I took some of our brethren aside in our tent and read the matter I had written three years ago in regard to their course. They had pledged to the General Conference and taken it all back again. I read to them straight, clear, and pointed testimonies, but here was the trouble: they had felt no obligation to believe the Testimonies. Brother Nichols had been one of the Marion party when he lived in LaPorte, Iowa, and what to do with these folks was a mystery. There was no minister or his message [that] they respected above their own judgment. How to bring anything to bear upon them was the question.21MR 203.1

    We could only pray and I work for them as though they did believe every word of testimony, and yet so cautious as though they were unbelievers. It was in my mind day and night—a portion of the Lord's prayer—“Thine is the power and the glory.” God's power could come to us and we could work only in faith, believing that the Lord would help us. Just as soon as we preached the plain principles of truth there was a buzzing in camp like a swarm of bees. They said Elder Waggoner and I were clubbing them. They did not want that kind of preaching.21MR 203.2

    Sabbath morning early I went into meeting and the Lord gave me a testimony directly to them, all unexpected to me. I poured it out upon them, showing them that the Lord sent His ministers with a message, and the message they brought was the very means God had ordained to reach them, but they felt at liberty to pick it in pieces and make of none effect the Word of God. They had run over Brethren Colcord and Van Horn, but they must hear the words from God we brought them. We did not propose to ask them what we should present before them. We came to bring the message of God to them, and we should not abate one word of the testimony given to please any of them. This had already been done until they felt at liberty to sit in judgment upon every sermon preached. We did not come to have them preach to us but we came with a message to them, and we should give them the word of the Lord.21MR 203.3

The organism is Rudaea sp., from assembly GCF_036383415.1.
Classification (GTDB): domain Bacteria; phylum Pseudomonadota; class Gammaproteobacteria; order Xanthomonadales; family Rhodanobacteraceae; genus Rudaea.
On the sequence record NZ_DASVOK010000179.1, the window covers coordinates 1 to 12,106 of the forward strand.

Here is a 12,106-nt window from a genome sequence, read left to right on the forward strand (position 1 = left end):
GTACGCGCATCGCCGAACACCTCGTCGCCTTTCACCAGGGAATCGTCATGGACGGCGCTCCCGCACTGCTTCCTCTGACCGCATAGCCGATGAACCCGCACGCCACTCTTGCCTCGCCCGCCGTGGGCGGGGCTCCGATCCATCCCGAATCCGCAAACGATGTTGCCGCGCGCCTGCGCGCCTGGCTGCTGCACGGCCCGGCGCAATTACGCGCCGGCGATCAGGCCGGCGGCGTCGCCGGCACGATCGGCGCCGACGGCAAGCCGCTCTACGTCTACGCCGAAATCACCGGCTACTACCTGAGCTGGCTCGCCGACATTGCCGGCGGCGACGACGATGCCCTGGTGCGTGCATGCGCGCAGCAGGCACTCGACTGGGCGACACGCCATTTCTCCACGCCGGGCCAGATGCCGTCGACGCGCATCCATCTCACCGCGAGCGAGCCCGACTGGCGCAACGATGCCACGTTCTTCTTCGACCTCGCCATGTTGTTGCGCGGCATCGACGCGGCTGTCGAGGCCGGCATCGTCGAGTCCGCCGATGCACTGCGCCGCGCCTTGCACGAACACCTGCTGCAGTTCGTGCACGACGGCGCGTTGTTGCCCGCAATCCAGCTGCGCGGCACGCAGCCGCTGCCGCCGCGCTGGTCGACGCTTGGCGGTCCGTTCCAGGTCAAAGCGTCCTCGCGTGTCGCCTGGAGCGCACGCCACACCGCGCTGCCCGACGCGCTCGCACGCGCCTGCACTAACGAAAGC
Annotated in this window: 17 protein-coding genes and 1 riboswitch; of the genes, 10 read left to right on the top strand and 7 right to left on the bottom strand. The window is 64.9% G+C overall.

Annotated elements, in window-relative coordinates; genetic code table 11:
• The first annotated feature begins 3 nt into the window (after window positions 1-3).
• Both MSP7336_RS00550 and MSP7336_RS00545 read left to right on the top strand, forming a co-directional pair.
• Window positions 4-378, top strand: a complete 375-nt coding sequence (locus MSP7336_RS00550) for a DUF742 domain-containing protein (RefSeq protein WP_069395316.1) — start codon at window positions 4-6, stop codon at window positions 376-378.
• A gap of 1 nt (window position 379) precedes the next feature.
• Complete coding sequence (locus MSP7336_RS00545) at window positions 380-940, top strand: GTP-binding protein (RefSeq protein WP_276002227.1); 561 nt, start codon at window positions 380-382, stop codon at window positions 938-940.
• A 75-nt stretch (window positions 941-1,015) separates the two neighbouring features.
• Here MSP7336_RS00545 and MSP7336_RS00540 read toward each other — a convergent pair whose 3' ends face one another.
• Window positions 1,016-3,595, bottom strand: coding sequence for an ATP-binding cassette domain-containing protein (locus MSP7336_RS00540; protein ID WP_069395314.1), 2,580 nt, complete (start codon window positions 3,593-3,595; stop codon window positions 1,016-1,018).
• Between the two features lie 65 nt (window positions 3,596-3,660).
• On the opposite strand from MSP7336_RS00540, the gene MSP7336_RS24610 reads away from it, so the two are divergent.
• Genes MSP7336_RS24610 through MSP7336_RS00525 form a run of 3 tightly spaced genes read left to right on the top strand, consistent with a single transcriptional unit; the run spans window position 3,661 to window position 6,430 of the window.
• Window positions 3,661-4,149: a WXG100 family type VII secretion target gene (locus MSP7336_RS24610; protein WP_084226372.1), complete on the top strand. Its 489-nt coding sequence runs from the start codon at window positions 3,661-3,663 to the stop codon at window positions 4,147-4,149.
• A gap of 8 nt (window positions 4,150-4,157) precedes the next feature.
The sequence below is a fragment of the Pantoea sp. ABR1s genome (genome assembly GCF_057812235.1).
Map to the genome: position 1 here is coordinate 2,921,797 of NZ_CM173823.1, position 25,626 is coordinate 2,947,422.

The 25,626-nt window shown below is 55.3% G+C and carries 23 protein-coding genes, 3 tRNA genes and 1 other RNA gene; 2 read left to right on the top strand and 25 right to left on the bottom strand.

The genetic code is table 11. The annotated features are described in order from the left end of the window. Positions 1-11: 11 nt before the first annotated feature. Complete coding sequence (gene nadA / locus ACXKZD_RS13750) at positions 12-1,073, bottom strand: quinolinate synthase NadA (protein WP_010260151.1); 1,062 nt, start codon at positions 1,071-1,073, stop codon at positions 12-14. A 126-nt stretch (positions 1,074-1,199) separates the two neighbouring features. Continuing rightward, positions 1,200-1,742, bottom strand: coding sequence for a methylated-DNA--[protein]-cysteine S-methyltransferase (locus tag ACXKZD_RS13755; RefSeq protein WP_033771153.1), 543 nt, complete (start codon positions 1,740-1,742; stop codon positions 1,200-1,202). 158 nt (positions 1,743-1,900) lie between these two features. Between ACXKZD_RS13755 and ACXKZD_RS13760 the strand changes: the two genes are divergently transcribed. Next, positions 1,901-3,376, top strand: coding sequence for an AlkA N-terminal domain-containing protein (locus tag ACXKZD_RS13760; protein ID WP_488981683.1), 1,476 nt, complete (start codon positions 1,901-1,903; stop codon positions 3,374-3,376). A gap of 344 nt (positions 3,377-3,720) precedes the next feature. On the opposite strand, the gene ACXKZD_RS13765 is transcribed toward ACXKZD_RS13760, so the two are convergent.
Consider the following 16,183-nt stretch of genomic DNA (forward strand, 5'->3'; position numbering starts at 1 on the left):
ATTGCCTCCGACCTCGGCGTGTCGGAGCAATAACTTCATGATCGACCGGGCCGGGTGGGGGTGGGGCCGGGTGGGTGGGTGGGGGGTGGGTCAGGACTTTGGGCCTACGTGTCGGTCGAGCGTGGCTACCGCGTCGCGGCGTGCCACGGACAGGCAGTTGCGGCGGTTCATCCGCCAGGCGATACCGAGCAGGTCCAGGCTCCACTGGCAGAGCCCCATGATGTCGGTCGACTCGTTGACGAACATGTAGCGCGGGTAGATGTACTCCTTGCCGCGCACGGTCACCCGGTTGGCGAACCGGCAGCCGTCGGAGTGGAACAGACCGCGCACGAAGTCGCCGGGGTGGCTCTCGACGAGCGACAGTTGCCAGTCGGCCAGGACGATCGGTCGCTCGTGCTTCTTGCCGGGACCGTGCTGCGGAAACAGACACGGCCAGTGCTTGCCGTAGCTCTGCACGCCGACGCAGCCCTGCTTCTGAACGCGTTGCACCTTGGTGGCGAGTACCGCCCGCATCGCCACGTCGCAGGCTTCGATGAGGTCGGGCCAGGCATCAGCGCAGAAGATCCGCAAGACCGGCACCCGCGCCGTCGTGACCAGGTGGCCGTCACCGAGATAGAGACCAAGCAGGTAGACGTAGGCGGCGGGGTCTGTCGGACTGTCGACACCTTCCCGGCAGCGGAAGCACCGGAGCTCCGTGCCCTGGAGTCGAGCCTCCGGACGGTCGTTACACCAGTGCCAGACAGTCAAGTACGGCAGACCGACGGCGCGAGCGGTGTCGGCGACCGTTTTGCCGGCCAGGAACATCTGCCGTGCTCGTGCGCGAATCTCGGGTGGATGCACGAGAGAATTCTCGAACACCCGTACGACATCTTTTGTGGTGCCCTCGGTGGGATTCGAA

I can tell you there was great astonishment and marveling that I dared to speak to them thus. Brother Nichols would order the ministers as though he knew all about the work. Sabbath forenoon the Lord helped Brother Waggoner to preach with power.21MR 204.1

    In the afternoon He helped me to speak. We dealt on general principles. Brother Raymond was going to go right away from the camp. He said we were clubbing him. I sent for him. I read to him. I talked with him. I told him that when my brethren, as did Brother Owen, come up with new light he almost made me have an ague chill, for I knew it was a device of Satan which no one could understand although a man declare it unto them. It is a sure case that Satan throws a bewitching power into their new views they take with minds, although the arguments are as clear as mud, disjointed [and] out of harmony with the message. Well, this talk helped the man. He is one of these studying men like Brother Edson, but with a firm, determined purpose with such a precious talent with it as a helper ready to do anything, with ready tact and apparent martyr-like humility.21MR 204.2